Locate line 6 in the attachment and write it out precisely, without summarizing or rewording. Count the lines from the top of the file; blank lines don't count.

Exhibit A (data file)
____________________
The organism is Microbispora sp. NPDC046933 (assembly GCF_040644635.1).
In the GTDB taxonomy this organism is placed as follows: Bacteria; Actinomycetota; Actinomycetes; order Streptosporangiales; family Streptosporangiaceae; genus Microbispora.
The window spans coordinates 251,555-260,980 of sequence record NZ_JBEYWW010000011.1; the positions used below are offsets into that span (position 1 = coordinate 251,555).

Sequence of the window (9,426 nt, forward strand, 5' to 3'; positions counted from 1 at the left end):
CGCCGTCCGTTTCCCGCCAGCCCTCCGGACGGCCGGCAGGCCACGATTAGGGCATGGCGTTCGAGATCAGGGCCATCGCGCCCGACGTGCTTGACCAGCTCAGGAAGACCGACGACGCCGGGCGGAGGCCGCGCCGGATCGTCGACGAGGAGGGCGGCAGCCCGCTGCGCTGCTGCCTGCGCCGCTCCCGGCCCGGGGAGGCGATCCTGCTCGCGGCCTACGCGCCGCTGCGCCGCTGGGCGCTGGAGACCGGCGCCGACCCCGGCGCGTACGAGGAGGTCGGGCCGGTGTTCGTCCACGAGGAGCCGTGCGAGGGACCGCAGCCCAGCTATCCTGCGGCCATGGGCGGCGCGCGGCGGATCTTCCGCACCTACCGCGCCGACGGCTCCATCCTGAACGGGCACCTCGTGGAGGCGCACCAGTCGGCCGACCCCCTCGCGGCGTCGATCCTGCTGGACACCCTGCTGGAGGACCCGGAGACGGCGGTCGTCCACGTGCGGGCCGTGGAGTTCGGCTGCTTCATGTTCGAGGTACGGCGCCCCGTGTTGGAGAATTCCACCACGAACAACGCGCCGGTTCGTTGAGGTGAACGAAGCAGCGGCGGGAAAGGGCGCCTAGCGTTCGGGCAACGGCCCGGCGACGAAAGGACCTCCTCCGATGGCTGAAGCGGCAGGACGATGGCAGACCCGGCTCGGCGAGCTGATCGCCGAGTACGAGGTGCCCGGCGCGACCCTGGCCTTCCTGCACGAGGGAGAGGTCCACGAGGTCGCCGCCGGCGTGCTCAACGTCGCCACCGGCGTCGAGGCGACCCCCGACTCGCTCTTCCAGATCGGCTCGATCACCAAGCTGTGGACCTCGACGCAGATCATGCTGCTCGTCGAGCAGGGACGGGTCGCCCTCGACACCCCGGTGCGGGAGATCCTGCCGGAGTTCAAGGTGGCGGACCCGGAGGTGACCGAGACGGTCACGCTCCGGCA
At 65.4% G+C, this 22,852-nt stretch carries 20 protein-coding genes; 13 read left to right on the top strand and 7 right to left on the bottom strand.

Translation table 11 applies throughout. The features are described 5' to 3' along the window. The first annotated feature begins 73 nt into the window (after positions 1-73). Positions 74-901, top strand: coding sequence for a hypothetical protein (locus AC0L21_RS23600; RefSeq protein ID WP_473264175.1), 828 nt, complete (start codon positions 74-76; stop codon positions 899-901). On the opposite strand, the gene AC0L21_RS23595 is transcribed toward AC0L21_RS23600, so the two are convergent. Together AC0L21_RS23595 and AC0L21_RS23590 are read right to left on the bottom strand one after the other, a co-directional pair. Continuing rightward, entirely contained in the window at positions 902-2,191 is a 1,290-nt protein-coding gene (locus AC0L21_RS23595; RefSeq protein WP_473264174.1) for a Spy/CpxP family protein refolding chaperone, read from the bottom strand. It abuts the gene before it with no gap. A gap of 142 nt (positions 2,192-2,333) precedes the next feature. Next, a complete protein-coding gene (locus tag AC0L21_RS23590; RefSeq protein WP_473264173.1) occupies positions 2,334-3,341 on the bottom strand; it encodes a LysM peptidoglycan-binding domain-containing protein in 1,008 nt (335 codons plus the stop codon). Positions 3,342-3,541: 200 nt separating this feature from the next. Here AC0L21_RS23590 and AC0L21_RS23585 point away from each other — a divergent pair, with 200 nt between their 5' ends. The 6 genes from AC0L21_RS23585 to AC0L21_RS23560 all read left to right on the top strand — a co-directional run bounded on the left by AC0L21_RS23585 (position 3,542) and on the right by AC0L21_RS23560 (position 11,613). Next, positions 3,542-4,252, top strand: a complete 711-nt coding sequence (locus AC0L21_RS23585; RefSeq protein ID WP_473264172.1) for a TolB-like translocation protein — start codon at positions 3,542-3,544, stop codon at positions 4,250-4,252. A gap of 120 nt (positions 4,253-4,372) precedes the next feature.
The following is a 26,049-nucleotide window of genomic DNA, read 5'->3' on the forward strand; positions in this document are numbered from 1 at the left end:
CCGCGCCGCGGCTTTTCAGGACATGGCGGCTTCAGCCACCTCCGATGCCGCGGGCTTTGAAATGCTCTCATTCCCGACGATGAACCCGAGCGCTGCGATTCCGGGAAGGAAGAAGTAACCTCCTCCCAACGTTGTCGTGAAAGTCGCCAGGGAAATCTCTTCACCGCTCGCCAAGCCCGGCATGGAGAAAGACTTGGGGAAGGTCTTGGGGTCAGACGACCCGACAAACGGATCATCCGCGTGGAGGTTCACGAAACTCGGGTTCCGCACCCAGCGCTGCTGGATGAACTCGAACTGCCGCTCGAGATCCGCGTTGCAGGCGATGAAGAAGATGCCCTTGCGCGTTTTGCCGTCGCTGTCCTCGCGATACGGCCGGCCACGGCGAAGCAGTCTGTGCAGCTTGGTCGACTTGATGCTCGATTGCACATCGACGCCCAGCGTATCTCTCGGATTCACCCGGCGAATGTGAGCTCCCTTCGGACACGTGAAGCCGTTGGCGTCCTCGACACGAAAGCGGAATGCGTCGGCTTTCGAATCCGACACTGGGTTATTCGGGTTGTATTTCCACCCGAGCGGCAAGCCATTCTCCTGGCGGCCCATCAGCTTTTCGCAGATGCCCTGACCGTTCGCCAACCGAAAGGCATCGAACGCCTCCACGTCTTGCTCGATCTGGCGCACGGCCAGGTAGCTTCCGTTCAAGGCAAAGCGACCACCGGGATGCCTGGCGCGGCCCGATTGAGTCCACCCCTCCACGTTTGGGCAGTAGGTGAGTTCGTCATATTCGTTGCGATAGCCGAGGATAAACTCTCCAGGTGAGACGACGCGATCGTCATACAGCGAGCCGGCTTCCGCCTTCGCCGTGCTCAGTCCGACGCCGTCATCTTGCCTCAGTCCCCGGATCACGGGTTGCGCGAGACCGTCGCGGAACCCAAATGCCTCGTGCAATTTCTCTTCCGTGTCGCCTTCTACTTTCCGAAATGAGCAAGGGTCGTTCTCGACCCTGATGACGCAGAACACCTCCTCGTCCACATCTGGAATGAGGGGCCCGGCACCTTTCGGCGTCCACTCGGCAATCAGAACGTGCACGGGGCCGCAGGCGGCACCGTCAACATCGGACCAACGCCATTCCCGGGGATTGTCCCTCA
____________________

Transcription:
At 65.4% G+C, this 22,852-nt stretch carries 20 protein-coding genes; 13 read left to right on the top strand and 7 right to left on the bottom strand.